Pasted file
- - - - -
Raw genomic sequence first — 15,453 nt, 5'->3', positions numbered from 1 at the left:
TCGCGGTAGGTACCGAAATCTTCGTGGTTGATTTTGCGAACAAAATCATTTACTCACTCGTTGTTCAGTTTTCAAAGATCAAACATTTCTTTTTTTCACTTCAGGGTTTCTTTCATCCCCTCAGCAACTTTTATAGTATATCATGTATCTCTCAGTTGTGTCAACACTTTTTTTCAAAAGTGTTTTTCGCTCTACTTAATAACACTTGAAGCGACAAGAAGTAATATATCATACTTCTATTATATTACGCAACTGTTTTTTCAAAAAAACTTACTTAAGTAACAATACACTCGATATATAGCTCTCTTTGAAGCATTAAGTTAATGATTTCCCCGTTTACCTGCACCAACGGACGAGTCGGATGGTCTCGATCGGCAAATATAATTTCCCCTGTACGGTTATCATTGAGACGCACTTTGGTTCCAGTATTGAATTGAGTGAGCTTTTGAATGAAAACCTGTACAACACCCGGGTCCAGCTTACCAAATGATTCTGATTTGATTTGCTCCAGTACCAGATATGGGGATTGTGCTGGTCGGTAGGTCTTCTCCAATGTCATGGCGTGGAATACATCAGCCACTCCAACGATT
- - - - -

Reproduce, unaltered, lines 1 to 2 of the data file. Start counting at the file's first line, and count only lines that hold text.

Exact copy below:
Raw genomic sequence first — 15,453 nt, 5'->3', positions numbered from 1 at the left:
TCGCGGTAGGTACCGAAATCTTCGTGGTTGATTTTGCGAACAAAATCATTTACTCACTCGTTGTTCAGTTTTCAAAGATCAAACATTTCTTTTTTTCACTTCAGGGTTTCTTTCATCCCCTCAGCAACTTTTATAGTATATCATGTATCTCTCAGTTGTGTCAACACTTTTTTTCAAAAGTGTTTTTCGCTCTACTTAATAACACTTGAAGCGACAAGAAGTAATATATCATACTTCTATTATATTACGCAACTGTTTTTTCAAAAAAACTTACTTAAGTAACAATACACTCGATATATAGCTCTCTTTGAAGCATTAAGTTAATGATTTCCCCGTTTACCTGCACCAACGGACGAGTCGGATGGTCTCGATCGGCAAATATAATTTCCCCTGTACGGTTATCATTGAGACGCACTTTGGTTCCAGTATTGAATTGAGTGAGCTTTTGAATGAAAACCTGTACAACACCCGGGTCCAGCTTACCAAATGATTCTGATTTGATTTGCTCCAGTACCAGATATGGGGATTGTGCTGGTCGGTAGGTCTTCTCCAATGTCATGGCGTGGAATACATCAGCCACTCCAACGATT